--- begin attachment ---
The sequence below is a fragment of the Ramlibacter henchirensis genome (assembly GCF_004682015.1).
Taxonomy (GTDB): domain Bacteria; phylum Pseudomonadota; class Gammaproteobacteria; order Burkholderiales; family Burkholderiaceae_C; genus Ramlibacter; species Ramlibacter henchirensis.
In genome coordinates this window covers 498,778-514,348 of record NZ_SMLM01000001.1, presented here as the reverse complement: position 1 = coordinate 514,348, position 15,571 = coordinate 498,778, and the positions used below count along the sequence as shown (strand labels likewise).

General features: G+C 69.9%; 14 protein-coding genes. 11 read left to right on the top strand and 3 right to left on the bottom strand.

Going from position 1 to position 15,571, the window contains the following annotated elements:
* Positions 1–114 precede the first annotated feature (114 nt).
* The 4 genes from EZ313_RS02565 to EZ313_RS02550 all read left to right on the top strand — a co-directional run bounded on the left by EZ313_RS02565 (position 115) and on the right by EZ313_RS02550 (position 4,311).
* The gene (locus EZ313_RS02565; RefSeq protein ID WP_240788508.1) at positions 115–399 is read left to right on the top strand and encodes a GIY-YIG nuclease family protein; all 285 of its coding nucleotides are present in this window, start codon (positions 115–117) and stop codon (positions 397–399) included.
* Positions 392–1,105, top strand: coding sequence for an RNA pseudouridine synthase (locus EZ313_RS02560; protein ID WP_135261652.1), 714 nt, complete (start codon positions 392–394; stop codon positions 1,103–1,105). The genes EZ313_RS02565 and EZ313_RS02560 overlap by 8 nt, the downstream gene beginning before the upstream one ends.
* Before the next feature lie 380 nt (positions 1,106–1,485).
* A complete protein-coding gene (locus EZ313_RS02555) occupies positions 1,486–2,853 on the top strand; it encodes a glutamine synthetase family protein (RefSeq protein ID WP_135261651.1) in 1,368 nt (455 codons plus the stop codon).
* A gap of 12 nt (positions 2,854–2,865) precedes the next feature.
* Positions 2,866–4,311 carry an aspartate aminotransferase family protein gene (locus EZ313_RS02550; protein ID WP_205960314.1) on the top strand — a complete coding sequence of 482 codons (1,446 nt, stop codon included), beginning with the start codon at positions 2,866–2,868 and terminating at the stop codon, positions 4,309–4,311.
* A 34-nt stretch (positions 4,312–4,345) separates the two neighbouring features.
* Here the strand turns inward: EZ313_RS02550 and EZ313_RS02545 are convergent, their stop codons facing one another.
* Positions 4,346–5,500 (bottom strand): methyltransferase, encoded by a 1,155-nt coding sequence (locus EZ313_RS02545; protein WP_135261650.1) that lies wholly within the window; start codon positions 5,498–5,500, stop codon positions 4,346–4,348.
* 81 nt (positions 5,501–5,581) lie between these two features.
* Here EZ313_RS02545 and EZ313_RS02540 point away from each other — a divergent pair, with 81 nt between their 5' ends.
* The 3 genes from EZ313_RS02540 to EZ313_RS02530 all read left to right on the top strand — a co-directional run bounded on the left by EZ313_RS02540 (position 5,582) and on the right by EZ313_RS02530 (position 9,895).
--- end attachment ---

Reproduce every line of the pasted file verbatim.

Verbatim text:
The sequence below is a fragment of the Ramlibacter henchirensis genome (assembly GCF_004682015.1).
Taxonomy (GTDB): domain Bacteria; phylum Pseudomonadota; class Gammaproteobacteria; order Burkholderiales; family Burkholderiaceae_C; genus Ramlibacter; species Ramlibacter henchirensis.
In genome coordinates this window covers 498,778-514,348 of record NZ_SMLM01000001.1, presented here as the reverse complement: position 1 = coordinate 514,348, position 15,571 = coordinate 498,778, and the positions used below count along the sequence as shown (strand labels likewise).

General features: G+C 69.9%; 14 protein-coding genes. 11 read left to right on the top strand and 3 right to left on the bottom strand.

Going from position 1 to position 15,571, the window contains the following annotated elements:
* Positions 1–114 precede the first annotated feature (114 nt).
* The 4 genes from EZ313_RS02565 to EZ313_RS02550 all read left to right on the top strand — a co-directional run bounded on the left by EZ313_RS02565 (position 115) and on the right by EZ313_RS02550 (position 4,311).
* The gene (locus EZ313_RS02565; RefSeq protein ID WP_240788508.1) at positions 115–399 is read left to right on the top strand and encodes a GIY-YIG nuclease family protein; all 285 of its coding nucleotides are present in this window, start codon (positions 115–117) and stop codon (positions 397–399) included.
* Positions 392–1,105, top strand: coding sequence for an RNA pseudouridine synthase (locus EZ313_RS02560; protein ID WP_135261652.1), 714 nt, complete (start codon positions 392–394; stop codon positions 1,103–1,105). The genes EZ313_RS02565 and EZ313_RS02560 overlap by 8 nt, the downstream gene beginning before the upstream one ends.
* Before the next feature lie 380 nt (positions 1,106–1,485).
* A complete protein-coding gene (locus EZ313_RS02555) occupies positions 1,486–2,853 on the top strand; it encodes a glutamine synthetase family protein (RefSeq protein ID WP_135261651.1) in 1,368 nt (455 codons plus the stop codon).
* A gap of 12 nt (positions 2,854–2,865) precedes the next feature.
* Positions 2,866–4,311 carry an aspartate aminotransferase family protein gene (locus EZ313_RS02550; protein ID WP_205960314.1) on the top strand — a complete coding sequence of 482 codons (1,446 nt, stop codon included), beginning with the start codon at positions 2,866–2,868 and terminating at the stop codon, positions 4,309–4,311.
* A 34-nt stretch (positions 4,312–4,345) separates the two neighbouring features.
* Here the strand turns inward: EZ313_RS02550 and EZ313_RS02545 are convergent, their stop codons facing one another.
* Positions 4,346–5,500 (bottom strand): methyltransferase, encoded by a 1,155-nt coding sequence (locus EZ313_RS02545; protein WP_135261650.1) that lies wholly within the window; start codon positions 5,498–5,500, stop codon positions 4,346–4,348.
* 81 nt (positions 5,501–5,581) lie between these two features.
* Here EZ313_RS02545 and EZ313_RS02540 point away from each other — a divergent pair, with 81 nt between their 5' ends.
* The 3 genes from EZ313_RS02540 to EZ313_RS02530 all read left to right on the top strand — a co-directional run bounded on the left by EZ313_RS02540 (position 5,582) and on the right by EZ313_RS02530 (position 9,895).